Downtowns Used to be Farmlands

If one drives out of any metropolitan area, it doesn’t take too long to get past suburban sprawl to fields, and eventually working farms. This is true of even a short drive from Manhattan in New York City. If you go back a few decades, the farms that fed New York City were right across the Hudson in the “Garden State” of New Jersey. A couple of centuries prior to that, they were right on the island itself! The area around what is 80th street today was still farms and fields in the 1830s according to archival maps.

There are many benefits to having farms so close to downtown: fresh food is more available, reduced transportation demands, greater opportunities for recycling water and waste, and better use of open space. The biggest payoff we see today is the ability for cities to sustain themselves in the event of disaster, reducing the dependence on having food trucked in. Some sources estimate as little as a three-day supply of fresh food exists in most urban centers. Can today’s smart farms build on these best practices from prior generations?

Bridging the Urban and Rural Smart Farms

Today, we see more and more farms taking up city skylines with rooftop gardens and greenhouses: Hydroponic and aeroponic farms are being built inside of old warehouses, LED lighting is filtered to emit only those portions of the light spectrum necessary to produce energy efficient photosynthesis, and climate controlled environments can sustain multiple growing seasons and eliminate the need for pesticides. It has been reported up to 10 times the amount of lettuce can be grown indoors as compared to traditional field farming. That’s a lot of salad for health-conscious urbanites.  Nevertheless, despite some awesome projections, vertical farming is not going to be able to feed the world’s fast-growing urban populations. At least not today.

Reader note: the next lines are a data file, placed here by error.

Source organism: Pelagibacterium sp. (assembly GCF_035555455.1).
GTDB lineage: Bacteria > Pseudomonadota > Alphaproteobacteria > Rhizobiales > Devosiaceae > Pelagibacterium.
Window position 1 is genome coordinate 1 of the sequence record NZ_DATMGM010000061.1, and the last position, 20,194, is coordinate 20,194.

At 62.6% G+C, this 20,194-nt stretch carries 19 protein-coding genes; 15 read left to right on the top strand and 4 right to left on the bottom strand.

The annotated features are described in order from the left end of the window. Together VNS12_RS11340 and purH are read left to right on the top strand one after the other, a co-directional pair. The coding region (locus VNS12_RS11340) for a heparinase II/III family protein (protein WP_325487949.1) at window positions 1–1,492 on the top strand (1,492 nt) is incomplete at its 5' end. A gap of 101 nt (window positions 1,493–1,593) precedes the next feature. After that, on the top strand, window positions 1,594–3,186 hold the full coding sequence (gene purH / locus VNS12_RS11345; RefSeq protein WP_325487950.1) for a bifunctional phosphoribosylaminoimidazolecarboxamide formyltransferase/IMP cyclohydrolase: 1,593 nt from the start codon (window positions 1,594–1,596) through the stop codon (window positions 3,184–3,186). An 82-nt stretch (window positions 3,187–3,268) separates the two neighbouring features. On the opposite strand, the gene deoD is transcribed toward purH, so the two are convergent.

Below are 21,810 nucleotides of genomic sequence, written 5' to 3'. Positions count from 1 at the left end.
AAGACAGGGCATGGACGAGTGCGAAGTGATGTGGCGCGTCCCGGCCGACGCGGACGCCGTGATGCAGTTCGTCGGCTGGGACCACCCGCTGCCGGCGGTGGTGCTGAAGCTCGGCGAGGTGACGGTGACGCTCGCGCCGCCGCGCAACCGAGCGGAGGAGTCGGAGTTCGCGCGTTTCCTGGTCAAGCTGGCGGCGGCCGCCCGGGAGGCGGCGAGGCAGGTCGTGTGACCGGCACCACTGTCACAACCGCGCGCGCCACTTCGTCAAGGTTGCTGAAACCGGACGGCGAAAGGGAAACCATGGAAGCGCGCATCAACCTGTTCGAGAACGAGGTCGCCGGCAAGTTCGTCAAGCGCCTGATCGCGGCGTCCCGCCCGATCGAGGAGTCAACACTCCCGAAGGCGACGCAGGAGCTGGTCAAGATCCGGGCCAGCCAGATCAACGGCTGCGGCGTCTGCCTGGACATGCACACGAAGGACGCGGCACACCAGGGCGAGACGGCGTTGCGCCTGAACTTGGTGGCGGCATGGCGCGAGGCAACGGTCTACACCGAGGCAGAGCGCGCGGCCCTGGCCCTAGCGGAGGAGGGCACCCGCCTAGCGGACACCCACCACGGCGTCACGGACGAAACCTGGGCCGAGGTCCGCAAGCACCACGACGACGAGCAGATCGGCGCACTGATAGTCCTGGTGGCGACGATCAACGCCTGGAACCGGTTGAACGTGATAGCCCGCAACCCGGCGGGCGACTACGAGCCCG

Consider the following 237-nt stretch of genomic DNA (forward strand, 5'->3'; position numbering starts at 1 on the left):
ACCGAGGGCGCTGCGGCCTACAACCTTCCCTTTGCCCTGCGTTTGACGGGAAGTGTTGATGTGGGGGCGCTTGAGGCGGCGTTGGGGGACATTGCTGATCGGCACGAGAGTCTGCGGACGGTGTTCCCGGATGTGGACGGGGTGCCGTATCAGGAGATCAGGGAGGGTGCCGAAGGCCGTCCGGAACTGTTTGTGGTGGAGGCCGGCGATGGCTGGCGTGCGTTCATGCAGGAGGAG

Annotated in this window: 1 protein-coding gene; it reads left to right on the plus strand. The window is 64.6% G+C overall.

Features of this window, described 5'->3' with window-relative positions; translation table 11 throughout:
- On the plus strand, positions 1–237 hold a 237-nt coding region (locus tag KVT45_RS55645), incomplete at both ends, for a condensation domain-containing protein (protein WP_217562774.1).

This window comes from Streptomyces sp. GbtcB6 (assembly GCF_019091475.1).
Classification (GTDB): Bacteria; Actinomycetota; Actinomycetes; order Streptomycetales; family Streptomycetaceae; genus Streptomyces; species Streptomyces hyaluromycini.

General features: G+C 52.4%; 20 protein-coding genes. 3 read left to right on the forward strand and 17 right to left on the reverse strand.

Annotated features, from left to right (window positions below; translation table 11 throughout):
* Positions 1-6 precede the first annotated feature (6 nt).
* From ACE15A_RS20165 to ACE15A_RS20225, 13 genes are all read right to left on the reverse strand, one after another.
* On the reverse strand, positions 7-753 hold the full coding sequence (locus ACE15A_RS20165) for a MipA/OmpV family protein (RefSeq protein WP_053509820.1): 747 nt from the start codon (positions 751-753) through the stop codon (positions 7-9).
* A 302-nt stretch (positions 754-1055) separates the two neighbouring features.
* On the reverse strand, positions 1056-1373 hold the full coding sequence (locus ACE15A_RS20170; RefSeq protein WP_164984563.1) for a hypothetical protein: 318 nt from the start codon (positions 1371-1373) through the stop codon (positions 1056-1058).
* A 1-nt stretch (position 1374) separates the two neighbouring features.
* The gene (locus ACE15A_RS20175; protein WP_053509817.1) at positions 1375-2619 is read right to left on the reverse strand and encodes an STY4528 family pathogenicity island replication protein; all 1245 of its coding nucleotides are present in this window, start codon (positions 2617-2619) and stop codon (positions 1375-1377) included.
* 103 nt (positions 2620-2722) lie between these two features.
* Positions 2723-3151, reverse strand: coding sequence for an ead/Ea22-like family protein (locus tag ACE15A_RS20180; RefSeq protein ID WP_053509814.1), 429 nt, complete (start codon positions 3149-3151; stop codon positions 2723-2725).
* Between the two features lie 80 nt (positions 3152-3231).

Fortunately, the IoT revolution on farms in traditional growing environments such as California’s Central Valley is contributing to higher productivity with greater resource efficiency. And as farms become more automated and connected, they will be virtually connected to urban centers.  The more that happens, the more demand there will be for data about food and ways to ensure transparency in how it is grown, processed, and shipped. So as technology is enabling the urban farms, it is transforming the rural farms bring the two closer together than ever before.